And for every hard moment, for every time I think I just don’t know how I can continue … there is a counteracting moment of inspiration. For every tear there are many smiles. Because living at the top of a tree is one of the most remarkable experiences of my life. Just imagine … I wake up everyday to a spectacular sunrise over the mountains, as light pours into the valley, streaming through the mist in golden streaks, accompanied by a symphony of birds. Imagine watching from above as the snow fall softly and silently coating the tree tops. Imagine seeing four seasons come and go, as the forest changes. When the scientists made their assessment in the independent verification process, they deemed this area to be worthy of world heritage protection. I read the reports, but I knew about those values in another way that could not be portrayed on paper. I knew those values from seeing them, feeling them, breathing them, living with them. I have seen the life that this forest supports, from the tiniest insects that live on my tree to the majestic (and endangered) wedge tailed eagles that soar the skies above. And so I know, first hand, that this forest needs to be protected, it deserves world heritage. And, along with the thousands of people around the globe who are standing with me, we will make sure it receives it.
The government has until February 1st 2013 to enact that nomination for World Heritage Protection of these forests. I will be passing on to them the support from around the world, all of your beautiful photos. If you still want to do one, it’s not too late. Make a sign about why you want to see these forests protected, take a photo and post it www.facebook.com/ObserverTree or email it to firstname.lastname@example.org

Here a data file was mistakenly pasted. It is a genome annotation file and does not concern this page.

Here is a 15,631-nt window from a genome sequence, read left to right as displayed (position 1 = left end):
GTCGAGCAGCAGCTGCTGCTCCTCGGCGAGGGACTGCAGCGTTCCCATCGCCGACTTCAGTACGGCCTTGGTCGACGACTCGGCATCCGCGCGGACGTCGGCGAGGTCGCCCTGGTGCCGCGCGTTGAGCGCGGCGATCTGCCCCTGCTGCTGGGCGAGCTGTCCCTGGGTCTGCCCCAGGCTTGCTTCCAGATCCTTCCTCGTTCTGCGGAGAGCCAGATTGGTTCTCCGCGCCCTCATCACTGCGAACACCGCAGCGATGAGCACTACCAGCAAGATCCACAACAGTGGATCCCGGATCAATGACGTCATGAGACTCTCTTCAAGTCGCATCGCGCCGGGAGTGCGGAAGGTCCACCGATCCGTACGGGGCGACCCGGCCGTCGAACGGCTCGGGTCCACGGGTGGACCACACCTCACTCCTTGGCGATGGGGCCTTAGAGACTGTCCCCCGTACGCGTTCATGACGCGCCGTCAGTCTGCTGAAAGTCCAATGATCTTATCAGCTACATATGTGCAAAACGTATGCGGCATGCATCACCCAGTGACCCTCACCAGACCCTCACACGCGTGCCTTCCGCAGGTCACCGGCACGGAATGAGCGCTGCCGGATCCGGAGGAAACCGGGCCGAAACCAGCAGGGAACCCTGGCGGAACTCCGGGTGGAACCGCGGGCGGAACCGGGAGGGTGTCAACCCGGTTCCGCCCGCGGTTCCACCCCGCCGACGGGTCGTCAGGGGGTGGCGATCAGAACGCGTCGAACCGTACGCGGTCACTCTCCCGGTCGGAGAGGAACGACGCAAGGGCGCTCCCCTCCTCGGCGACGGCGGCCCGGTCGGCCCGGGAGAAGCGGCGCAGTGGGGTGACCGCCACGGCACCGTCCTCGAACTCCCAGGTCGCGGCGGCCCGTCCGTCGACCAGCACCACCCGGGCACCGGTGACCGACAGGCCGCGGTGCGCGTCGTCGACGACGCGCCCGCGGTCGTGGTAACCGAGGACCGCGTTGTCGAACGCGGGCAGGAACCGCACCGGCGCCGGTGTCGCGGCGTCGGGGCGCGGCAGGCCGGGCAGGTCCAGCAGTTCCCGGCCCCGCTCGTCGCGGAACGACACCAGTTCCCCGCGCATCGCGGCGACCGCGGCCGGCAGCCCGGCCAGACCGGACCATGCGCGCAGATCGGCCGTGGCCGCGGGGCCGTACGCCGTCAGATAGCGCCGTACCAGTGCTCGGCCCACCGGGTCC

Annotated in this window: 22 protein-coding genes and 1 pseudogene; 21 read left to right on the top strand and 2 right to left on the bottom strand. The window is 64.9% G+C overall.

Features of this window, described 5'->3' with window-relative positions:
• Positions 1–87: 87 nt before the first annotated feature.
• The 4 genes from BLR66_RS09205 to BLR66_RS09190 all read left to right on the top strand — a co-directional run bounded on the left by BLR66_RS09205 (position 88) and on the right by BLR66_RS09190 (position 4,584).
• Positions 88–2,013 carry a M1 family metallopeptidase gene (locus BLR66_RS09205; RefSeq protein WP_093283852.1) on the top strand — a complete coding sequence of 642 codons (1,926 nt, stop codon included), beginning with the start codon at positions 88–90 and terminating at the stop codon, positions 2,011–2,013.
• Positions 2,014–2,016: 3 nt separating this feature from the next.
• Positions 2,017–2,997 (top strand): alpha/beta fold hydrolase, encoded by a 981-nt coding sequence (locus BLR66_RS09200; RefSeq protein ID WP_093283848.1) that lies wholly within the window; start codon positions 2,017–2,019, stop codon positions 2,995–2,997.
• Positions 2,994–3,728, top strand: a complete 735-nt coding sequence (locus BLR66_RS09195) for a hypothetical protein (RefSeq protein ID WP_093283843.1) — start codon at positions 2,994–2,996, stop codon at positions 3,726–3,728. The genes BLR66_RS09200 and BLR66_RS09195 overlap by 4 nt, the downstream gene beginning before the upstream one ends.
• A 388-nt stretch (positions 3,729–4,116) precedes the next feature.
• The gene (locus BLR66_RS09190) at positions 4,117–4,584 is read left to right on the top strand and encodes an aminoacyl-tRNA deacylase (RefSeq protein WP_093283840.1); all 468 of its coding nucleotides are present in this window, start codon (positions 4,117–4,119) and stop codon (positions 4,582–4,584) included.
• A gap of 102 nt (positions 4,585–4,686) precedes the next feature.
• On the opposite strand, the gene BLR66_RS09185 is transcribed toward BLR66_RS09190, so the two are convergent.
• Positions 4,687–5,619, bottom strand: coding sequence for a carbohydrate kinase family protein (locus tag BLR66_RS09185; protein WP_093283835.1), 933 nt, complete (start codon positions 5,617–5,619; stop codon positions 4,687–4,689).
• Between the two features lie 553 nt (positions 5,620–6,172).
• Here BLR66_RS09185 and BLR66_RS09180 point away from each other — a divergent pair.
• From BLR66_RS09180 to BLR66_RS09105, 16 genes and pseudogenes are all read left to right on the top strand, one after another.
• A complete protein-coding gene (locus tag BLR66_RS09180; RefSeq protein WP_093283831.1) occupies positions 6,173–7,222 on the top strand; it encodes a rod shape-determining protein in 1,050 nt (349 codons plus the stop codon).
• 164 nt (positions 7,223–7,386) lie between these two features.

I want to say again, thank you so much. I was overwhelmed and teary looking through all of those images. I know that we can win this. Now more than ever.
I had the absolute privilege recently to talk, via Skype, to two community delegates from Sarawak. They are travelling around Australia sharing their stories about the fight to protect their homelands against the construction of dams. They are now on the last leg of the tour, with a talk in Hobart Tuesday night and a community vigil at Hydro Tasmania on Wednesday. Check out www.savesarawakrivers.com for more information.
Media Release: Indigenous Leaders from Sarawak Arrive in Hobart for Save Sarawak Rivers Tour
Indigenous leaders from the Malaysian state of Sarawak met today with Hydro Tasmania’s CEO Roy Adair in Launceston. This afternoon the delegation from Sarawak will meet with Tasmania’s Deputy Premier Bryan Green. The final public event will be held in Hobart on Tuesday 4 Dec at the Republic Bar in North Hobart at 7pm.
An Australian tour by Peter Kallang, Chairman of the SAVE Rivers group of Sarawak Indigenous leaders and James Nyurang, village headman from the Baram River Region, has called on Hydro Tasmania to pull their support out of controversial dam proposals in Sarawak that will displace tens of thousands of people from their homes and flood large tracts of forests and farmland.
“Meeting with the CEO of Hydro Tasmania has meant that the people of Sarawak could directly request Hydro Tasmania to withdraw from the controversial dam projects. Hydro Tasmania continues to supply staff and technical expertise to push these projects along despite a growing campaign in Sarawak against the dams, and deplorable human rights violations,” said Adam Burling, spokesperson for the Save Sarawak Rivers Tour.
Peter Kallang, from the SAVE Rivers group of Sarawak Indigenous leaders said: “People in Australia need to be aware that an Australian state owned company, Hydro Tasmania is involved in massive dam proposals that stand to affect up to 20,000 people who live along the Baram River in Sarawak.
“Hydro Tasmania is turning a blind eye to the human rights and environmental impacts of these dams.”
James Nyurang, village headman from the Baram River Region said: “If the dams go ahead I will lose my home, my land. I have no idea where my family will be moved to or how we will make our livelihood.